3) What's the most efficient approach to uncovering a traitor? Spot a running thread in a series of consecutive blown operations? See whether a colleague has turned to drink or worse? Ask why a fellow intelligence officer has managed to buy a mansion in Florida on a low paying income? All of the above?

4) What's the best way to get a traitor to confess when you have them caught? Nicholas Eliott, Philby's former best chum and the man who was broken psychologically by the realization he had been an unwitting source took the offensive approach, direct, blunt and laying the cards on the table as forcefully as he could.


message 40: by Samuel (last edited May 16, 2016 11:45AM) (new)

Samuel  | 647 comments For those who haven't seen Harold's lecture, click the following link. In his view, almost all his fellow officers were a bunch of morons. Although considering the man himself was a highly intelligent narcissist, I suspect his opinion is a teeny bit skewered. However, considering what he pulled off, he has every reason to gloat. http://www.bbc.com/news/uk-35943428


message 41: by Michel (last edited May 16, 2016 07:15AM) (new)

Michel Poulin | 195 comments Actually, considering all the facts now known about Kim Philby and the Cambridge Five, you could say that the MI6 of the time was mostly run by upper class twits who gave more importance to the bloodline of someone than to his actual character and personality when time came to evaluate his potential (God forbid that a woman tried to get to a higher position in the organization than secretary or tea lady). Anybody with an ounce of competence about undercover work could have spotted at least two of the Cambridge Five just by their personality flaws/vulnerabilities (one was an alcoholic, the other a flamboyant homosexual). I believe that, even today, the British government services and armed forces are riddled with small-minded incompetents who hold their positions more to their aristocratic or business connections than to real abilities. In turn, those same 'good old boys' still raise their noses at the 'low class rabble' working under them. Go ask a British sailor or soldier how his officers treat him socially or even professionally and you may get quite a few bitter comments.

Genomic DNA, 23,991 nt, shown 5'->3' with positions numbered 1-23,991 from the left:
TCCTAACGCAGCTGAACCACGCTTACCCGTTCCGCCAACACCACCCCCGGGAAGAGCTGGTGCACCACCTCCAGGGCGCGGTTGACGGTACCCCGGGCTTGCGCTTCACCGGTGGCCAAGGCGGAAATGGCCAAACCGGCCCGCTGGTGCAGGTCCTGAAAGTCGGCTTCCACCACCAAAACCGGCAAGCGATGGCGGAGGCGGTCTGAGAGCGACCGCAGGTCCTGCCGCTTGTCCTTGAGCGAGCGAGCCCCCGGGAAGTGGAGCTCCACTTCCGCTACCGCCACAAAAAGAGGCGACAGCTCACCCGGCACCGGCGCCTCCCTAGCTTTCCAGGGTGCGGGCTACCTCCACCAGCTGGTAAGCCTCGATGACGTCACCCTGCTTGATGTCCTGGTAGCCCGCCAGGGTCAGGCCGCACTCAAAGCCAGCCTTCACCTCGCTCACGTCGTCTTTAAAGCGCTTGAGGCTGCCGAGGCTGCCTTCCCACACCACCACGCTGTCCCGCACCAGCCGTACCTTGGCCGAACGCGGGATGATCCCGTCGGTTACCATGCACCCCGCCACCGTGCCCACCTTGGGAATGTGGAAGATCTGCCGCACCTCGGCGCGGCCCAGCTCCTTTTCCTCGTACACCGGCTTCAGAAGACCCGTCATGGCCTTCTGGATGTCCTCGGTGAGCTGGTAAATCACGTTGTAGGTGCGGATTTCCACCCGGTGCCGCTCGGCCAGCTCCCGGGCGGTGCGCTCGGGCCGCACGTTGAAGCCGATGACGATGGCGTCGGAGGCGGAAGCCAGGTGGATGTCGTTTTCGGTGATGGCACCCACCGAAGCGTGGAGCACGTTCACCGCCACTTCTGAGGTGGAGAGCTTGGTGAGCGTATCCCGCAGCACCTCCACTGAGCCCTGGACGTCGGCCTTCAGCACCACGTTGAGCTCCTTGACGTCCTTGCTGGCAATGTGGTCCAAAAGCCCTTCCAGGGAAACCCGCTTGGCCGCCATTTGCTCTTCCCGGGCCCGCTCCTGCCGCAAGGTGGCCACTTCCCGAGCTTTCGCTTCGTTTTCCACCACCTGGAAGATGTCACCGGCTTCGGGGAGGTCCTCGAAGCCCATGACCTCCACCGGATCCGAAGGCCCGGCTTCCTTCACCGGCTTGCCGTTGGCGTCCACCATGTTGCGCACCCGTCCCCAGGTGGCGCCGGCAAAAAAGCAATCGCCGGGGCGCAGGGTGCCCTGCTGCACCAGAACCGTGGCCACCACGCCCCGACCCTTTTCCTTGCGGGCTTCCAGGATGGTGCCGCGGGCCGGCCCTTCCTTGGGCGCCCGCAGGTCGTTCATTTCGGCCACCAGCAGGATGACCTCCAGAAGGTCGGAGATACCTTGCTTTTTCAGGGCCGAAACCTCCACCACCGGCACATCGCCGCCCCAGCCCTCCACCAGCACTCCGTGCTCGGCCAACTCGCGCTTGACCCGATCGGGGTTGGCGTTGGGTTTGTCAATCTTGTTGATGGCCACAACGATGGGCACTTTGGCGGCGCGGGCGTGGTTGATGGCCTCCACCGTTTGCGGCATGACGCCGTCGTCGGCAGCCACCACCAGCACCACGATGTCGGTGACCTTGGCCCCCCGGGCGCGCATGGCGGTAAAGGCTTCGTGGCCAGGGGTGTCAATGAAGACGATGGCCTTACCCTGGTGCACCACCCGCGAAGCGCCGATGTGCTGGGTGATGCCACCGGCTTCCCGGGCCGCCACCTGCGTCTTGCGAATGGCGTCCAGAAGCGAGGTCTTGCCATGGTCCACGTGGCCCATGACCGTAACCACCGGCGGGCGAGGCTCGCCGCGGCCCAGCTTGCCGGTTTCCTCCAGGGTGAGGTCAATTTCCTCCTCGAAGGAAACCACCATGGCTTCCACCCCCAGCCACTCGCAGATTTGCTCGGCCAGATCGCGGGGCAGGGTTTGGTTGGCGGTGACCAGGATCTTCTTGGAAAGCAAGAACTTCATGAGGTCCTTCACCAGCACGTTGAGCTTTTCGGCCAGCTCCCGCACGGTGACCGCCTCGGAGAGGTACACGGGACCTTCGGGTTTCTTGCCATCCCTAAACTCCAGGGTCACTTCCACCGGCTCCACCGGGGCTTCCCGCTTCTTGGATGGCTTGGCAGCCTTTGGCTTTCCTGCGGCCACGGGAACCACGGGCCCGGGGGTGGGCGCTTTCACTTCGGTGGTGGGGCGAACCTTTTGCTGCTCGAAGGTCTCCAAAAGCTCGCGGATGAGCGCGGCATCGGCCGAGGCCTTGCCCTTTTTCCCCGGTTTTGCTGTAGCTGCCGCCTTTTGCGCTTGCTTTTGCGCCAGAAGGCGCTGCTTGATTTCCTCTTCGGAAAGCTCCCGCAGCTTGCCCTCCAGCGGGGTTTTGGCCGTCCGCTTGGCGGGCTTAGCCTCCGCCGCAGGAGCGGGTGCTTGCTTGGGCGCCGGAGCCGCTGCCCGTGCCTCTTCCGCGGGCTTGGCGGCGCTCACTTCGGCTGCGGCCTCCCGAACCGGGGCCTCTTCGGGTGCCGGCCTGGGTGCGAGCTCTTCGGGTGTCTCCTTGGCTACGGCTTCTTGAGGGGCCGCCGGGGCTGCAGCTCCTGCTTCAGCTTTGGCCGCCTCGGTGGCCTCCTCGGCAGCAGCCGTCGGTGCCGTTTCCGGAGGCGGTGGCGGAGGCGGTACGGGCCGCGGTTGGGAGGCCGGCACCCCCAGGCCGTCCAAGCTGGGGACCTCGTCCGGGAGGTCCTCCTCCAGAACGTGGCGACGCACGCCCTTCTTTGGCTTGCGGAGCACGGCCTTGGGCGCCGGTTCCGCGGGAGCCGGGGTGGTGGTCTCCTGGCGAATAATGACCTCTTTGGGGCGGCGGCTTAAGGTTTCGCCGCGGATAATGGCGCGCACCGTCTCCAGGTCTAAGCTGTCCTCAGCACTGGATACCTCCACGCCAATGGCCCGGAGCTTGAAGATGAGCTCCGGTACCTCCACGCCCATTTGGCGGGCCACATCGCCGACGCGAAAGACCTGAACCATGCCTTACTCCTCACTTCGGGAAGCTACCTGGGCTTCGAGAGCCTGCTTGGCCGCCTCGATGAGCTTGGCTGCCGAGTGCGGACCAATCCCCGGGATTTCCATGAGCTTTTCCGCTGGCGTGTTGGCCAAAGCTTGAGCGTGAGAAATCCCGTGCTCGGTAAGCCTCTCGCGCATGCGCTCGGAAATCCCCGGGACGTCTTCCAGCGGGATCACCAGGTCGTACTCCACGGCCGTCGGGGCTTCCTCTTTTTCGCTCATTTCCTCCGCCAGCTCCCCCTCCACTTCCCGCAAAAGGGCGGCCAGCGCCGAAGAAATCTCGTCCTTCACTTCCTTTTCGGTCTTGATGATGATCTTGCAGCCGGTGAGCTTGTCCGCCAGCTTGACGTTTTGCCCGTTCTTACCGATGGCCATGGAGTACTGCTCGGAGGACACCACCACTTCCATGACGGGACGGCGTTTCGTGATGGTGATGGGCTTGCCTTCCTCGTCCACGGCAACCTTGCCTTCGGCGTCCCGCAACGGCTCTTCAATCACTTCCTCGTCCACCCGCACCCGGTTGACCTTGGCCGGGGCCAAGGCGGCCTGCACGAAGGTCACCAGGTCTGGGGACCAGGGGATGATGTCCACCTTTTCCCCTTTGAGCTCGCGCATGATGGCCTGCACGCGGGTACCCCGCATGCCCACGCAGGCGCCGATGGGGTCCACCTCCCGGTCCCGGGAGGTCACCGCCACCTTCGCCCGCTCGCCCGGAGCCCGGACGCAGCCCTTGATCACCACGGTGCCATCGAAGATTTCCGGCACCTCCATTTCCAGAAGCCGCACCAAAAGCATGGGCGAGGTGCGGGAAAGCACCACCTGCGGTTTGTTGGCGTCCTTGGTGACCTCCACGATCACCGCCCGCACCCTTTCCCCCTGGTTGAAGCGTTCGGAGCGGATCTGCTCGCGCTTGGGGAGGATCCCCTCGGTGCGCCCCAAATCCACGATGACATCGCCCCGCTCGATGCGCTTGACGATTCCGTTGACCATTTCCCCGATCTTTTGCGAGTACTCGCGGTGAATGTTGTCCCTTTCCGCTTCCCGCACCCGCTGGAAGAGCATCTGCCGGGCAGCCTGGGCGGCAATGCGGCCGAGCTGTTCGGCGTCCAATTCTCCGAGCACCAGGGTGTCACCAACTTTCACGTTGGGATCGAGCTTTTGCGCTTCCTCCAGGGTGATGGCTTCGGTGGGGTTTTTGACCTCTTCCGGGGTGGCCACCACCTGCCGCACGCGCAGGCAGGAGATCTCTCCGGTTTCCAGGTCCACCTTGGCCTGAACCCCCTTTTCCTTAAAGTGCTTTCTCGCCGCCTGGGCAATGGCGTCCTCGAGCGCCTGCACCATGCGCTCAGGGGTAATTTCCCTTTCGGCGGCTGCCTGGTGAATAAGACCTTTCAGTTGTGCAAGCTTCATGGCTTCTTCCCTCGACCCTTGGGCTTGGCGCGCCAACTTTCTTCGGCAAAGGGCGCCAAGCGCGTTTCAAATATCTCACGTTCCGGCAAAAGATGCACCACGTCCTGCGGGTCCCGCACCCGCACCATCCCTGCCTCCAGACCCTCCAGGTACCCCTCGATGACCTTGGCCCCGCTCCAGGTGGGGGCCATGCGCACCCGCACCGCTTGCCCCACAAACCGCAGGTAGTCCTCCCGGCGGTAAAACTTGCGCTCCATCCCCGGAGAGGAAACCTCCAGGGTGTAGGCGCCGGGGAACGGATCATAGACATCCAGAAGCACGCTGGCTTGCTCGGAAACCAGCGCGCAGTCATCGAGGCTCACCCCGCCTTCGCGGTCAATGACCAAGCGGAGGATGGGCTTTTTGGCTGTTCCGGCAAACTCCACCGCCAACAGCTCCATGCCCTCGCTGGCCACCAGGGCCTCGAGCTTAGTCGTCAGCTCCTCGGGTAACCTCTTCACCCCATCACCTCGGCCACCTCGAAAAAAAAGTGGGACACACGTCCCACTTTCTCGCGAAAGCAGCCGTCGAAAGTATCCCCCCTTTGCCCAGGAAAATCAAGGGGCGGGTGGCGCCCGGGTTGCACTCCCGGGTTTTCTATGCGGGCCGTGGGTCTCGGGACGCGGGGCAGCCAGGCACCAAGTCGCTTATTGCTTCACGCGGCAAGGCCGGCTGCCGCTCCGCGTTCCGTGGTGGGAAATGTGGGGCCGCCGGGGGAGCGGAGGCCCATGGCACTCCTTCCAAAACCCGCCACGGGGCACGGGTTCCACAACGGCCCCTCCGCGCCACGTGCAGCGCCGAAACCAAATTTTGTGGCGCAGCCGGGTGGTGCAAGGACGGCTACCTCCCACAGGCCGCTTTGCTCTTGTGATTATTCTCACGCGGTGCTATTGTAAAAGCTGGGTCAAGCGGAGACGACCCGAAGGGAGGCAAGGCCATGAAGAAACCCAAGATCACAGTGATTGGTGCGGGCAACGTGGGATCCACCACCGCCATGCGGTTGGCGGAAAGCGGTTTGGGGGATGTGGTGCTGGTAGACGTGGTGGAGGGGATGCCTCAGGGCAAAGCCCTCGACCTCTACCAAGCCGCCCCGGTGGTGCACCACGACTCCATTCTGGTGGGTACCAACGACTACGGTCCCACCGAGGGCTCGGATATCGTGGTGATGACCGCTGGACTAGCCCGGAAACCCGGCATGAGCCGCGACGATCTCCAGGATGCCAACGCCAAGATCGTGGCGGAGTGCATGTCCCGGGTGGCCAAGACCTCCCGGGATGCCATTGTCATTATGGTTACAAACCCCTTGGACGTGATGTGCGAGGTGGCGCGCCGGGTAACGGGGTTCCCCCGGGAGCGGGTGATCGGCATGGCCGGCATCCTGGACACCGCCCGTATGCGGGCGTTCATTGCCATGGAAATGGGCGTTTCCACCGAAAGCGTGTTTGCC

message 42: by Samuel (last edited May 16, 2016 04:17PM) (new)

Samuel  | 647 comments Michel wrote: "Actually, considering all the facts now known about Kim Philby and the Cambridge Five, you could say that the MI6 of the time was mostly run by upper class twits who gave more importance to the blo..."